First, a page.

Setting up a NAPTR record in Cloudflare DNS

Preference to Split Traffic between Servers

So with a firm understanding of a single record being returned, let’s look at how we can use ENUM to cleverly route traffic to multiple hosts.

If we have a pool of servers we may wish to evenly distribute all traffic across them, so that’s how E.164 address +61355500912 is setup – to route traffic evenly (50/50) across two servers.

Querying it with Dig provides the following result:

dig @ -t naptr
;; ANSWER SECTION: 3600 IN NAPTR  10 100 "u" "E2U+sip" "!^.*$!sip:[email protected]!" . 3600 IN NAPTR  10 100 "u" "E2U+sip" "!^.*$!sip:[email protected]!" .

So as the order value (10) is the same for both records, we can ignore it – there isn’t one value lower than the other.

We can see both records have a preference of 100, in practice, this means they each get 50% of the traffic. The formula for traffic distribution is pretty simple, each server gets the value of it’s preference, divided by the total of all the preferences,

So for server1 it’s preference is 100 and the total of all the preferences combined is 200, so it gets 100/200, which is equivalent to one half aka 50%.

We might have a scenario where we have 3 servers, but one is significantly more powerful than the others, so let’s look at giving more traffic to one server and less to others, this example gets a little more complex but should cement your understanding of how the preference works;

dig @ -t naptr 3600 IN NAPTR  10 100 "u" "E2U+sip" "!^.*$!sip:[email protected]!" . 3600 IN NAPTR  10 200 "u" "E2U+sip" "!^.*$!sip:[email protected]!" . 3600 IN NAPTR  10 100 "u" "E2U+sip" "!^.*$!sip:[email protected]!" .

So now 3 servers, again none have a lower order than the other, it’s set to 10 for them all so we can ignore the order,

Next we can see the total of all the priority values is 400,

Server 2 has a priority of 100 so it gets 100/400 total priority, or a quarter of all traffic. Server 1 has the same value, so also gets a quarter of all traffic,

Server 3 however has a priority of 200 so it gets 200/400, or to simplify half of all traffic.

The Bind config for this is:

; E.164 Address +61355500913 - More complex load balance between 3 hosts (25% server1, 25% server2, 50% server3) IN NAPTR 10 100 "u" "E2U+sip" "!^.*$!sip:[email protected]!" . IN NAPTR 10 100 "u" "E2U+sip" "!^.*$!sip:[email protected]!" . IN NAPTR 10 200 "u" "E2U+sip" "!^.*$!sip:[email protected]!" .

Order for Failover

Primarily the purpose of the order is to enable wildcard routes (as we’ll see later) to be overwritten by more specific routes, but a secondary use in some implementations use Order as a way to list the preferences of the SIP URIs to route to. For example we could have two servers, one a primary and the other a standby, with the standby only to be used only if the primary SIP URI was not responding.

E.164 number +61355500914 is setup to return two SIP URIs,

dig @ -t naptr
;; ANSWER SECTION: 3600 IN NAPTR  10 100 "u" "E2U+sip" "!^.*$!sip:[email protected]!" . 3600 IN NAPTR  20 100 "u" "E2U+sip" "!^.*$!sip:[email protected]!" .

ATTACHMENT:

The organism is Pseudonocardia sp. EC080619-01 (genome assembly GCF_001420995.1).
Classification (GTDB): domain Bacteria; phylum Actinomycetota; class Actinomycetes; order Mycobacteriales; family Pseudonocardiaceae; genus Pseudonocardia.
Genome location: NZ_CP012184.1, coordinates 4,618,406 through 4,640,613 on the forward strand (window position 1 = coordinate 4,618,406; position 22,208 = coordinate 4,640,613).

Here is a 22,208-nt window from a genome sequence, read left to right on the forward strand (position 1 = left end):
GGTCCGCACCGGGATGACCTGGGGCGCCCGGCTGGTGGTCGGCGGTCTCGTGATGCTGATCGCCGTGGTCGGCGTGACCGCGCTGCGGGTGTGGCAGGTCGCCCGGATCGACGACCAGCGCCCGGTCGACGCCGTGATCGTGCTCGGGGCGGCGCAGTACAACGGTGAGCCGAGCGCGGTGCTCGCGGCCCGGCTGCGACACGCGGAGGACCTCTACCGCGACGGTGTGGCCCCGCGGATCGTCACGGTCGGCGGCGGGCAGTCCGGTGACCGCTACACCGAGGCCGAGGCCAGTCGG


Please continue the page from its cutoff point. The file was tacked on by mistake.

Our DNS client will first use the SIP URI sip:[email protected] as it has the lower order value (10), and if that fails, can try the entry with the next lowest order-value (20) which would be sip:[email protected].

The Bind config for this is:

; E.164 Address +61355500914 - Order example returning multiple SIP URIs to try for failover IN NAPTR 10 100 "u" "E2U+sip" "!^.*$!sip:[email protected]!" . IN NAPTR 20 100 "u" "E2U+sip" "!^.*$!sip:[email protected]!" .


If we have a 1,000 number block, having to add 1000 individual records can be very tedious. Instead we can use wildcard matching (thanks to the fact we’ve reversed the E.164 address) to match ranges. For example if we have E.164 numbers from +61255501000 to +61255501999 we can add a wildcard entry to match the +61255501x prefix,

I’ve set this up already so let’s lookup the E.164 number +6125501234,

dig @ -t naptr
;; ANSWER SECTION: 3600 IN NAPTR  50 100 "u" "E2U+sip" "!^.*$!sip:[email protected]!" .

If you look up any other number starting with +6125501 you’ll get the same result, and here’s the Bind config for it:

; Wildcard E.164 Address +61255501* - Wildcard example for all destinations starting with E.164 prefix +61255501x to single destination (sip:[email protected])
; For example E.164 number +6125501234 will resolve to sip:[email protected]
*. IN NAPTR 100 100 "u" "E2U+sip" "!^.*$!sip:[email protected]!" .

The catch with this is they’re all pointing at the same SIP URI, so we can’t treat the calls differently based on the called number – This is where the Regex magic comes in.

We can use group matching to match a group and fill it in the dialed number into the SIP Request URI, for example:

!(^.*$)!sip:+1\[email protected]!

Will match the E.164 number requested and put it inside sip:[email protected]

The +61255502xxx prefix is setup for this, so if we query +61255502000 (or any other number between +61255502000 and +61255502999) we’ll get the regex query in the resulting record.